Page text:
Article first published online: 14th September 2016 DOI: 10.1111/jofi.12421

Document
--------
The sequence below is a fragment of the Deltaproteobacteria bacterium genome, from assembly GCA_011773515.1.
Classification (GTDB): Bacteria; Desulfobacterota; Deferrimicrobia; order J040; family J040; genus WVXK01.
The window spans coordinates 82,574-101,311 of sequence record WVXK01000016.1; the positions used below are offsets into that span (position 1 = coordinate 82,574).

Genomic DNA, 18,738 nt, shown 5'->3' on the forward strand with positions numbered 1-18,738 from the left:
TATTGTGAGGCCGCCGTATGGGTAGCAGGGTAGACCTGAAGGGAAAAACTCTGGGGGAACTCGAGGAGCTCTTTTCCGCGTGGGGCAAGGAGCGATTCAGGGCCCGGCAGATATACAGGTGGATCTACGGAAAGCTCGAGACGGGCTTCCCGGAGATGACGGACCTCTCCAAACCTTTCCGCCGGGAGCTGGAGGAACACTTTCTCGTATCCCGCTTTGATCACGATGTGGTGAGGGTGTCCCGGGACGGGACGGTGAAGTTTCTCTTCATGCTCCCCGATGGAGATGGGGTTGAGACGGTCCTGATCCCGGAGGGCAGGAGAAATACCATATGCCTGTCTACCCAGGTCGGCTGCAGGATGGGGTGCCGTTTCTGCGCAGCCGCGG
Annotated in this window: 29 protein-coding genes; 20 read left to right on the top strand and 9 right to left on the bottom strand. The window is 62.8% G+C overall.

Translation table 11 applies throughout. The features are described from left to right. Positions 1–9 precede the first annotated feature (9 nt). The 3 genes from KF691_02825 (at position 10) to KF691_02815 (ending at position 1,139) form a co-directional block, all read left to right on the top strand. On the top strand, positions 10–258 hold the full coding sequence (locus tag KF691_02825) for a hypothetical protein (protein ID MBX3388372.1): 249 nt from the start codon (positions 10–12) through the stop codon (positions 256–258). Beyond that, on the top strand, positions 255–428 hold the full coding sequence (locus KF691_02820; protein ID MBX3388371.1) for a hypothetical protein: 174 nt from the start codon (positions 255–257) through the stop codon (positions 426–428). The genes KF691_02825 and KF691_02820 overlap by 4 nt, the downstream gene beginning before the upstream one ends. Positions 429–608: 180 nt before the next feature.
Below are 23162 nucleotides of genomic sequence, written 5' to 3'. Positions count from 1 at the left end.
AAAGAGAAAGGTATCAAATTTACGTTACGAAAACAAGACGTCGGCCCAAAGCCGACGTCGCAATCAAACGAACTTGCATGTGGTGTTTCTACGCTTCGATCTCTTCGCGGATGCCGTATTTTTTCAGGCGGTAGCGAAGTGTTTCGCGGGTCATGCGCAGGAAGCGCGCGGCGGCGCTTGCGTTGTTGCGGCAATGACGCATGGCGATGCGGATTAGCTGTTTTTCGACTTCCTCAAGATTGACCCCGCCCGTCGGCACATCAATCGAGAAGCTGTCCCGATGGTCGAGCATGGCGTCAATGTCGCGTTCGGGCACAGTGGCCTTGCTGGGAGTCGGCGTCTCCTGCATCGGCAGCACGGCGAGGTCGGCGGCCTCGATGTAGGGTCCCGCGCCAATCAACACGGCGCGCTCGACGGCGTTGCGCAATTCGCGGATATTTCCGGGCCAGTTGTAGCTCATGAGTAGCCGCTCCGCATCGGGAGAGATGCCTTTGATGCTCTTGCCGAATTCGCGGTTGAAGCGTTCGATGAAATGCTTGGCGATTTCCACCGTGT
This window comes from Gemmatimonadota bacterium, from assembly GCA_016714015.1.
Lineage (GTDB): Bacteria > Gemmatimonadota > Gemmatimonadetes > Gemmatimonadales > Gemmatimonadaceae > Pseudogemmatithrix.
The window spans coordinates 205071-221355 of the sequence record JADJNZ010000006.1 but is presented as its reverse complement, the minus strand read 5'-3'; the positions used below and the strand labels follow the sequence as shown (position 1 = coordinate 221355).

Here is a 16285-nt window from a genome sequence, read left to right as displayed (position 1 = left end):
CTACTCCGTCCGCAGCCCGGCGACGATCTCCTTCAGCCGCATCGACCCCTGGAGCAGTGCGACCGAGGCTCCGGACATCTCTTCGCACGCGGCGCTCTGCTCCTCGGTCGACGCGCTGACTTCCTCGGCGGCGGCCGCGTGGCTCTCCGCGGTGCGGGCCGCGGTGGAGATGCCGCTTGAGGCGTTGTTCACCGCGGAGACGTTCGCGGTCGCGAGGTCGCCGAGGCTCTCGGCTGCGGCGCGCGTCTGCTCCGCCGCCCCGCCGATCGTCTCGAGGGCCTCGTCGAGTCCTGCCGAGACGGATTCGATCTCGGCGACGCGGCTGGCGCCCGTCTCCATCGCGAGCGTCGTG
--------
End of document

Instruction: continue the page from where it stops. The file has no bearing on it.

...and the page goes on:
We analyze lender of last resort (LOLR) lending during the European sovereign debt crisis. Using a novel data set on all central bank lending and collateral, we show that weakly capitalized banks took out more LOLR loans and used riskier collateral than strongly capitalized banks. We also find that weakly capitalized banks used LOLR loans to buy risky assets such as distressed sovereign debt. This resulted in a reallocation of risky assets from strongly to weakly capitalized banks. Our findings cannot be explained by classical LOLR theory. Rather, they point to risk taking by banks, both independently and with the encouragement of governments, and highlight the benefit of unifying LOLR lending and bank supervision.